I don’t know why but I’m still feeling a bit under the weather and my very scientific explanation to this is that the sky here in London has been mostly grey, we hadn’t had almost any rays of sun in the past week and that is having an impact on my mood. I do hope the skies will clear out very soon and that we will have a whole day of light before the month is over.
Weather-rumbling on the side, I have an important announcement to make: I bought fresh roses on Saturday 19th and… they are still alive!
Looking sad, but alive. So far, they’ve lasted more than one week and I’m very impressed! Flowers and plants in my hands usually develop a suicidal instinct and tend to die very quickly. However, these red roses are blooming and I’m so happy about that! To me, they represent my little corner of nature and teenage memories in this wild, careless city – not an easy task for a bunch of roses.
Now, as you could tell from the title, I wanted this post to be about budgeting so let’s get into it. I don’t usually write a lot about personal finance, but since this week has been all about that, I thought I would give it a try. I’ll align the text to the left now to keep it serious.
Last week I sat down at my desk and filled in my Google Spreadsheet with all the expenses of 2018. Every couple of months I download my bank statements and I write down everything L and I bought, dividing it into categories such as Taxes, Grocery, Work Lunches, E’s Extras, L’s Extras, Travel and Oyster. Last year I added an extra section, that is Wedding. This spreadsheet then tells me how much we spend on average for each category and how much we’ve saved of our salary each month.
As you can imagine, last year the Wedding column had quite an important weight in the overall balance of incomes and outcomes so this year we have to compensate by trying to save more. The problem is that for me it is quite difficult not to go shopping from time to time. I think it is something engrained in my subconscious in the feeling great and successful section. I feel rewarded by doing something that involves spending money, most of the time. I’m not talking about spending thousands of pounds, most times I’m happy with a coffee, a t-shirt, a new lipstick. However, in my mind, not spending anything for a long period of time undermines my self-esteem, which sounds ridiculous but in all those years of self-analyses, I think it’s quite accurate.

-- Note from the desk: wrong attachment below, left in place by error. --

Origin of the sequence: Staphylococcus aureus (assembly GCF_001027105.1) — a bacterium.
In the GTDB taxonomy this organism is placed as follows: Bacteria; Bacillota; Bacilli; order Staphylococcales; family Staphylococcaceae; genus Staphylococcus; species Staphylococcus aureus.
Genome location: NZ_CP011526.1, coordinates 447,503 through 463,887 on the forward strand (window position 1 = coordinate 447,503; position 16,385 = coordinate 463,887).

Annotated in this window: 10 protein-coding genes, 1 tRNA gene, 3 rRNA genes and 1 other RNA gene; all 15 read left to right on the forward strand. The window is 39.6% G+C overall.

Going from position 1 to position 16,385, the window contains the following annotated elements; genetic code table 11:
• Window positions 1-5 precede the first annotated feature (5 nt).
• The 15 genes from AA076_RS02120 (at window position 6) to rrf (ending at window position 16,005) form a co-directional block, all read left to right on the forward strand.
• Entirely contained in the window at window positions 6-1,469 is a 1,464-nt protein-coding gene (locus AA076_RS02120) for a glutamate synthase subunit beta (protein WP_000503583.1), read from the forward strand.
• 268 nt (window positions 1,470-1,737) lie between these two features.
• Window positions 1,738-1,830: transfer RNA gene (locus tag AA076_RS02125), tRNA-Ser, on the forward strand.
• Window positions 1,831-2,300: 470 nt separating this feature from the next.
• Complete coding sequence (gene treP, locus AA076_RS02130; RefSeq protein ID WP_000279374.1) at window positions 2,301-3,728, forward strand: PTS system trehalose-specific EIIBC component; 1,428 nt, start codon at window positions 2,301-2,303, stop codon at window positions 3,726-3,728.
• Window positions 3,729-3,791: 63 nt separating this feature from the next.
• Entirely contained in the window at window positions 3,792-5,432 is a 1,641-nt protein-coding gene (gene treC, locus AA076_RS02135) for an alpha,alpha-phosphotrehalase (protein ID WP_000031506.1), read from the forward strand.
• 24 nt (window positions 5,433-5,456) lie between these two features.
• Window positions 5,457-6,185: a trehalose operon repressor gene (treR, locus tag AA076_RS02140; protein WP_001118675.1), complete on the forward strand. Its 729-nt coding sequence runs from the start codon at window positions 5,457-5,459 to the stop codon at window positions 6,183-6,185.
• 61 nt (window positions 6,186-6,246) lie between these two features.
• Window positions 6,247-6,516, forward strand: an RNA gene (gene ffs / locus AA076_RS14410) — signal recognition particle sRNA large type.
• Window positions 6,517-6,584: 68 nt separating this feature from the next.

Once I accepted this side of my brain, I started to come up with new strategies to save money in a way that does not impact my happiness in 2019. It all sounds silly as I write it down, I feel like a spoilt child, but I’m sure I’m not the only one that relates spending money to self-satisfaction. I’m being honest, at least.
The strategies I came up with combine two main concepts. First of all, I need to find more hobbies that make me feel as happy and rewarded as going shopping. Secondly, I want to make sure that if I buy something, it will be either useful or extremely beautiful and will last for a very long time. Having said this, the ideas I came up with are as follow:
- LEARN MORE ABOUT MINIMALISM. I stumbled across a few videos about minimalism on YouTube and these guys seem to be quite happy without owning that much. I love clear, empty spaces where my brain is not constantly stimulated and can just relax. Focusing on turning my home into a place that feels comfortable and peaceful for my brain sounds like a task I’ll love. Also, I strongly believe that throwing away something I don’t need or like releases endorphins in my brain because it makes me feel so good, you have no idea.
- OUT OF SIGHT, OUT OF MIND. I recently got myself a debit card where I only load the amount of money I allow myself to spend each month for lunches and extras. This way I don’t even see the money I’m saving, I only see what I can spend. I followed this approach for years but never used a second card. Now that I do, I can tell it makes a difference.
- STAY CLASSY. Classy to me means quality items in a neutral colour. My next purchases will all need to follow that rule. Simple, quality items in grey, beige, white, gold or navy. That’s it. Those are the colours I’m sure I don’t get tired of using or seeing around the house.
- GO BACK TO… Rediscover old passions such as drawing, try to improve, read more, write more, keep going for a run once a week, listen to more music. I need to write down a list of all the activities I can do by myself when I feel the need to buy me something. That list should include a few reasons why I can be proud of myself and I don’t need to see it on ink on a receipt.
- STOP PLANNING SMALL, PLAN BIG INSTEAD. I keep planning my next purchases in my head and I normally plan small, such as a new coat or a new pair of shoes. I almost never include holidays, hotels or furniture. I always thought I would use my savings for that. Now I realise I’d better save my monthly allowance for holidays and furniture while keeping my savings for emergencies, mortgage and possibly retirement. Planning big is scary because it involves big figures, which is also why I should start thinking about it now.
I am quite proud of this list, it is very broad and provides a good starting point. Before writing this post, I watched a few videos and read some articles about savings and tips to save more. Those bullet points summarise the ideas I liked the most and that I find applicable to my lifestyle.
I hope you’ll find some inspiration as well here and if you have more tips, let me know!